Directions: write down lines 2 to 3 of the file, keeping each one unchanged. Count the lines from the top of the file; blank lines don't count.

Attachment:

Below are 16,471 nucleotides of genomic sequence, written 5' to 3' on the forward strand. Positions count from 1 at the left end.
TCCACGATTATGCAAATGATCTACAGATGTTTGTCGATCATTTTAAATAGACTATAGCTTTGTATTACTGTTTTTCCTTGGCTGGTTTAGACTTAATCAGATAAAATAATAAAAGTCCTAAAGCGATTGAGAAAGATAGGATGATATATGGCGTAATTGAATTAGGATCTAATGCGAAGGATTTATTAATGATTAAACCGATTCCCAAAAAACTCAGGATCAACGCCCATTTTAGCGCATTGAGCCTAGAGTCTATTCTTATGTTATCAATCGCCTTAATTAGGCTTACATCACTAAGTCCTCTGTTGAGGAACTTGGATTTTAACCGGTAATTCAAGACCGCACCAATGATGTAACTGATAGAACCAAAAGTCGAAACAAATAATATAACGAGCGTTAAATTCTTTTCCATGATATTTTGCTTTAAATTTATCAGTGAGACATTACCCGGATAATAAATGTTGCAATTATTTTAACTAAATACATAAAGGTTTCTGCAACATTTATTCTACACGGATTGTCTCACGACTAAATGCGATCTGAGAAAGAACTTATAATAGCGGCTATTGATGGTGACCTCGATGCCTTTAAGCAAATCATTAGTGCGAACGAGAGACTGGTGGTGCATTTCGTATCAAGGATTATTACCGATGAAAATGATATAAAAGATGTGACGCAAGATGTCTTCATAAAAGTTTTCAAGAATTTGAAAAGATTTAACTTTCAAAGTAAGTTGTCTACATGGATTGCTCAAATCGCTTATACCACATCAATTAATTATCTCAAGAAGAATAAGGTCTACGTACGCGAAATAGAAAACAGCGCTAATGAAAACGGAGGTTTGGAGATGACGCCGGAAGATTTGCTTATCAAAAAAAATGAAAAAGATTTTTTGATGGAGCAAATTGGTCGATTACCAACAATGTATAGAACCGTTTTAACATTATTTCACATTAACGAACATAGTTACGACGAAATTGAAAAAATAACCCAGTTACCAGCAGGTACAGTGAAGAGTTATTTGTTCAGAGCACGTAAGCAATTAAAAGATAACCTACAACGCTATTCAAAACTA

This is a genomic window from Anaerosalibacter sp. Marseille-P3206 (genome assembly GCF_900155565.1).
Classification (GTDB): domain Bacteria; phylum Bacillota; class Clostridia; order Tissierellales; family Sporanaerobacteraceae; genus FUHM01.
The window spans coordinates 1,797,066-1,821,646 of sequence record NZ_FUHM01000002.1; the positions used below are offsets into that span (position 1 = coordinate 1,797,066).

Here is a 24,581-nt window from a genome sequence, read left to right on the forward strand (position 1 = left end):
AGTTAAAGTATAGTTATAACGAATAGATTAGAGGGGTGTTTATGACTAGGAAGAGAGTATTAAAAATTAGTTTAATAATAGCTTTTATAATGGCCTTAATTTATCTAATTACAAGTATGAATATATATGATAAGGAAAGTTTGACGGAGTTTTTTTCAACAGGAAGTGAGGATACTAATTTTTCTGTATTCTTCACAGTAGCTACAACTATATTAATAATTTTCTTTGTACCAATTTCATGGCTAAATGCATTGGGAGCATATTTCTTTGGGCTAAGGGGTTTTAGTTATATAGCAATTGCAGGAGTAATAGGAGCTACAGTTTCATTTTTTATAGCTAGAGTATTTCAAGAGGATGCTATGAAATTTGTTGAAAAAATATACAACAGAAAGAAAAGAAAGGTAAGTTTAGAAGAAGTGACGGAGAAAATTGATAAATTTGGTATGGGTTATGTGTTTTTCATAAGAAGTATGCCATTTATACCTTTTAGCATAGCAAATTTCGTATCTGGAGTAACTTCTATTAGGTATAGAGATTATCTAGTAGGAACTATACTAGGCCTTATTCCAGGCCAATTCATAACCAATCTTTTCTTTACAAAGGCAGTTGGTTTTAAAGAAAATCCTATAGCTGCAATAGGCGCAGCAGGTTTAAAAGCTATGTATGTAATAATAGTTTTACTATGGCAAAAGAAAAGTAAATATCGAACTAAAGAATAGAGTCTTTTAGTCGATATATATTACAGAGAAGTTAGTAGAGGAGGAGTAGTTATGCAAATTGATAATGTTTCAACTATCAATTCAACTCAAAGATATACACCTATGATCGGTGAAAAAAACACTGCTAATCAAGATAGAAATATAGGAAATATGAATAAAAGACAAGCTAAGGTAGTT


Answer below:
TCCACGATTATGCAAATGATCTACAGATGTTTGTCGATCATTTTAAATAGACTATAGCTTTGTATTACTGTTTTTCCTTGGCTGGTTTAGACTTAATCAGATAAAATAATAAAAGTCCTAAAGCGATTGAGAAAGATAGGATGATATATGGCGTAATTGAATTAGGATCTAATGCGAAGGATTTATTAATGATTAAACCGATTCCCAAAAAACTCAGGATCAACGCCCATTTTAGCGCATTGAGCCTAGAGTCTATTCTTATGTTATCAATCGCCTTAATTAGGCTTACATCACTAAGTCCTCTGTTGAGGAACTTGGATTTTAACCGGTAATTCAAGACCGCACCAATGATGTAACTGATAGAACCAAAAGTCGAAACAAATAATATAACGAGCGTTAAATTCTTTTCCATGATATTTTGCTTTAAATTTATCAGTGAGACATTACCCGGATAATAAATGTTGCAATTATTTTAACTAAATACATAAAGGTTTCTGCAACATTTATTCTACACGGATTGTCTCACGACTAAATGCGATCTGAGAAAGAACTTATAATAGCGGCTATTGATGGTGACCTCGATGCCTTTAAGCAAATCATTAGTGCGAACGAGAGACTGGTGGTGCATTTCGTATCAAGGATTATTACCGATGAAAATGATATAAAAGATGTGACGCAAGATGTCTTCATAAAAGTTTTCAAGAATTTGAAAAGATTTAACTTTCAAAGTAAGTTGTCTACATGGATTGCTCAAATCGCTTATACCACATCAATTAATTATCTCAAGAAGAATAAGGTCTACGTACGCGAAATAGAAAACAGCGCTAATGAAAACGGAGGTTTGGAGATGACGCCGGAAGATTTGCTTATCAAAAAAAATGAAAAAGATTTTTTGATGGAGCAAATTGGTCGATTACCAACAATGTATAGAACCGTTTTAACATTATTTCACATTAACGAACATAGTTACGACGAAATTGAAAAAATAACCCAGTTACCAGCAGGTACAGTGAAGAGTTATTTGTTCAGAGCACGTAAGCAATTAAAAGATAACCTACAACGCTATTCAAAACTA

This is a genomic window from Anaerosalibacter sp. Marseille-P3206 (genome assembly GCF_900155565.1).